By Lisa Eadicicco
March 28, 2016

A virtual reality headset like the Oculus Rift can transport you nearly anywhere, from a spooky, stranded space station to a creature-filled mystical island. Even at launch the selection of things to do with the Rift can be overwhelming, making it difficult to know where to begin. I’ve had the chance to try out the device for about a week. Here are a few of the experiences I enjoyed the most.

Lost

Lost is a short film made for the Rift that demonstrates some of the most impressive visuals virtual reality has to offer. The experience takes you to a lush forest in the middle of the night, where fireflies draw your gaze to the main narrative. What makes Lost so intriguing is that it’s not just about the brilliant graphics—the film plays with perspective, too.

Windlands

If you’ve ever dreamed of being able to fly, Windlands is a must try. The first-person platforming game creates the illusion you’re soaring. Of all the flight-based games I’ve tried for the Rift, this one is among the most realistic. It’s more of an experience than it is a game, but you will have to figure out how to advance to new areas of stage using your flying skills.

The Rose and I

The Rose and I is a touching story about companionship that’s beautifully told via virtual reality. The short film takes place in a three-dimensional solar system, where the protagonist lives on a small, lonely planet. He befriends the only other living creature there—a rose—and the action takes place such that, to the viewer, it feels like you can reach out and touch the planet. It’s less about what’s happening in the narrative and more about the fact that it feels like you’re in this beautiful fictional solar system.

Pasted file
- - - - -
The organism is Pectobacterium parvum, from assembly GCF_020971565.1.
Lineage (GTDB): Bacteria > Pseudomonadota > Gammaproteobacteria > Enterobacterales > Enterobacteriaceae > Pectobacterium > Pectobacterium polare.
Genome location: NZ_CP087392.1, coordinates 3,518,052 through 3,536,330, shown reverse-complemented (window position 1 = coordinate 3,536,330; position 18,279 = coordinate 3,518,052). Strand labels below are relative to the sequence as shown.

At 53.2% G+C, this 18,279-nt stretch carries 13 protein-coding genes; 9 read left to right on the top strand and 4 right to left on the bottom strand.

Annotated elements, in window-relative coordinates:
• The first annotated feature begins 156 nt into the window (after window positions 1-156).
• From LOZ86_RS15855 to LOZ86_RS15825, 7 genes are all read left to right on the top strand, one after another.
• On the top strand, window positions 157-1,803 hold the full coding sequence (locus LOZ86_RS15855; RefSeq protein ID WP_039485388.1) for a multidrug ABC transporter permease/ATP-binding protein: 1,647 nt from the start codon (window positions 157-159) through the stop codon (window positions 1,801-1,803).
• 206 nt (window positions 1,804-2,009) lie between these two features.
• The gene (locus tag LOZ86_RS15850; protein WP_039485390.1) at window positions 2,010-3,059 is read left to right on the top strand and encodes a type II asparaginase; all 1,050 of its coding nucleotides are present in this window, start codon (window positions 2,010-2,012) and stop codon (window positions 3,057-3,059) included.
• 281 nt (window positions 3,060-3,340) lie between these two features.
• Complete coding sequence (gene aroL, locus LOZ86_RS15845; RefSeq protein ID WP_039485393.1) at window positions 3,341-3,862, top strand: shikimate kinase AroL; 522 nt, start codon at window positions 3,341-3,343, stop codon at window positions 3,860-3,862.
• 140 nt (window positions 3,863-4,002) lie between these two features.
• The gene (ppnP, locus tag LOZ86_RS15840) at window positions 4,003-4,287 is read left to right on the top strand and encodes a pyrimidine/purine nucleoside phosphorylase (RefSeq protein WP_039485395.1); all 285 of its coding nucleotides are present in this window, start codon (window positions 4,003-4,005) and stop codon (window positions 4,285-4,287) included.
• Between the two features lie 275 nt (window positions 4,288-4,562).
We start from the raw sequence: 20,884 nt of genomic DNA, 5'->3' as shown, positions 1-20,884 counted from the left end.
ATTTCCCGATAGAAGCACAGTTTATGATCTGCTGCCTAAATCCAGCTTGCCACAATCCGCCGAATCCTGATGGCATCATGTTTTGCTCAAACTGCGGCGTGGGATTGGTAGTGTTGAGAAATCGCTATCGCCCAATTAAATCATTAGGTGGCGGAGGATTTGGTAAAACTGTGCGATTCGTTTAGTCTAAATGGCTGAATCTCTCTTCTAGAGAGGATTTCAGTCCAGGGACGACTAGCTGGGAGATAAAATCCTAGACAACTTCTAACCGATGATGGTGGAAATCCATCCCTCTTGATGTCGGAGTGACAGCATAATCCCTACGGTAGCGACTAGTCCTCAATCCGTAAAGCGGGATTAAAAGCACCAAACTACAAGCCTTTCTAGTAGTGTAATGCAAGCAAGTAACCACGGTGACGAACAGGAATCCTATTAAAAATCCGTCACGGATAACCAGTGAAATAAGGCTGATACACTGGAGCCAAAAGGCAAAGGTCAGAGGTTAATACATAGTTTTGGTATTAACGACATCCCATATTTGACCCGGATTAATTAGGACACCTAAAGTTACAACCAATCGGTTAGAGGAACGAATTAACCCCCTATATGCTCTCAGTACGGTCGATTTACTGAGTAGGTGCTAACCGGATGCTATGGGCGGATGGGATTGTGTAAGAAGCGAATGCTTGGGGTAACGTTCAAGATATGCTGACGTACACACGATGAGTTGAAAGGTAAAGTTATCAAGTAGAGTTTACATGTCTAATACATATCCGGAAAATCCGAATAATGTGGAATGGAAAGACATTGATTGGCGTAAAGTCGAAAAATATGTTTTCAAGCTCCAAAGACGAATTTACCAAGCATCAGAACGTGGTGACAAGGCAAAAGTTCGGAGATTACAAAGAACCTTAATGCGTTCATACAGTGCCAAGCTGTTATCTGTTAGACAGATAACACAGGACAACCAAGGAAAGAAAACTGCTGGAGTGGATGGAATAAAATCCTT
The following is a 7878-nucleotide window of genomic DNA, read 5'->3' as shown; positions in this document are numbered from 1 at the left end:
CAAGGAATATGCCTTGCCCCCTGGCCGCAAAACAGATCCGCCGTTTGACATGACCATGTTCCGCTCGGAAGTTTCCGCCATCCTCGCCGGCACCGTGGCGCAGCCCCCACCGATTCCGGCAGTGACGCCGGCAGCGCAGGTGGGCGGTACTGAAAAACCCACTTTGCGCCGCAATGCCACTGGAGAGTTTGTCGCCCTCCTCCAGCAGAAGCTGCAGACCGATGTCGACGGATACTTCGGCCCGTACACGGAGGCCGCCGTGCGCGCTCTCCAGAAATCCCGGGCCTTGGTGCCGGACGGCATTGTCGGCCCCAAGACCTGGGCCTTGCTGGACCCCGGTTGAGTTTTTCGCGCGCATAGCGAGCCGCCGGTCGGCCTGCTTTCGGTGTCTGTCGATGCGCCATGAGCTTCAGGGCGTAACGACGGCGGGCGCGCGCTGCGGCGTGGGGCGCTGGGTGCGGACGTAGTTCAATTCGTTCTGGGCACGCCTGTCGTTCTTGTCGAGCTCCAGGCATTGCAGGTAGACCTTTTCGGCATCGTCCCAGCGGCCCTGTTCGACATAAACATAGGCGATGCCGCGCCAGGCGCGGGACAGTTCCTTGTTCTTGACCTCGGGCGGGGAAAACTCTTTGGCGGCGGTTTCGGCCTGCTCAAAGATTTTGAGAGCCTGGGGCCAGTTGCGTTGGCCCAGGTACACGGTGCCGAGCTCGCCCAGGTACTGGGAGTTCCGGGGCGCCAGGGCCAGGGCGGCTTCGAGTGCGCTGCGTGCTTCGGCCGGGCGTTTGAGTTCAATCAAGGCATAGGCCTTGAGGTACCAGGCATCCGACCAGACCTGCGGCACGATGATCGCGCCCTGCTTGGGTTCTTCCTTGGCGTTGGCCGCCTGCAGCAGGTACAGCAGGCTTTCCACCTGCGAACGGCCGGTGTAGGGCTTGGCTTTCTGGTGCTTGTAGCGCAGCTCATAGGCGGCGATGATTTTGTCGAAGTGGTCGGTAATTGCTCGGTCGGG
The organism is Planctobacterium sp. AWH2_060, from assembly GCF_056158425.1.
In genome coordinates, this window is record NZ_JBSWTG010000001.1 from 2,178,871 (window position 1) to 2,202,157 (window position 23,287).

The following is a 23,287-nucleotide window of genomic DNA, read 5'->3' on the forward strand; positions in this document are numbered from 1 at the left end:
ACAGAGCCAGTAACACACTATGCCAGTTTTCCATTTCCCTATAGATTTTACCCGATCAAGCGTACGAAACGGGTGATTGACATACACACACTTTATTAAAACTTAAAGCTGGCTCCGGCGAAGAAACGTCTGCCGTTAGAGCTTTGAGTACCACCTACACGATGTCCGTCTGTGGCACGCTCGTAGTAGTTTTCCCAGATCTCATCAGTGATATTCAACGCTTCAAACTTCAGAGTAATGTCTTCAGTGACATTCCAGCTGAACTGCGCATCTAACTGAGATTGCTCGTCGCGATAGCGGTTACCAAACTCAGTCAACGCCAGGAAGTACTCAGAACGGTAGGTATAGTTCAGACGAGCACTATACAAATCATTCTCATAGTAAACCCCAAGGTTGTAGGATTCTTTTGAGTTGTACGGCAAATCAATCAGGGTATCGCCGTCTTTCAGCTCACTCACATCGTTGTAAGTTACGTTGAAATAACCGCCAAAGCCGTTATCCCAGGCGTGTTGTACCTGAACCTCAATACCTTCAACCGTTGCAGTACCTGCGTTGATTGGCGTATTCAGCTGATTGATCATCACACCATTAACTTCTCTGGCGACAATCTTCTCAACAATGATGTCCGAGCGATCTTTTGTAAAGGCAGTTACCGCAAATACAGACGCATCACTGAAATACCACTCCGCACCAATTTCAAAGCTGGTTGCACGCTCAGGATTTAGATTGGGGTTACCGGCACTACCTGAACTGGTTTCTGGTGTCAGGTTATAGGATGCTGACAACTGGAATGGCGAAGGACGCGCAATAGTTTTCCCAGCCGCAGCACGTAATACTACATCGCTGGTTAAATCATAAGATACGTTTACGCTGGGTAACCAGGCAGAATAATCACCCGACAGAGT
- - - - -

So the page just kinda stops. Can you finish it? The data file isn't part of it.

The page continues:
Adr1ft

Adr1ft simulates the isolation and tranquility of being stranded in space sans gravity. The sole survivor of an interstellar shipwreck, your character’s mission is to figure out how to repair the damage before running out of oxygen. It’s a suspenseful and immersive experience.

Esper 2

Esper 2 is the sequel to a first-person virtual reality puzzle game of the same name, but you don’t need to play its predecessor to enjoy it. Esper 2 takes place in a universe where public citizens have begun to experience telekinetic powers, and your character is a member of a government organization that’s been made to cope with the situation. Much of the gameplay involves moving objects with your telekinetic powers to advance and complete missions. The game utilizes the Rift’s sensors to allow you to manipulate objects with your gaze.

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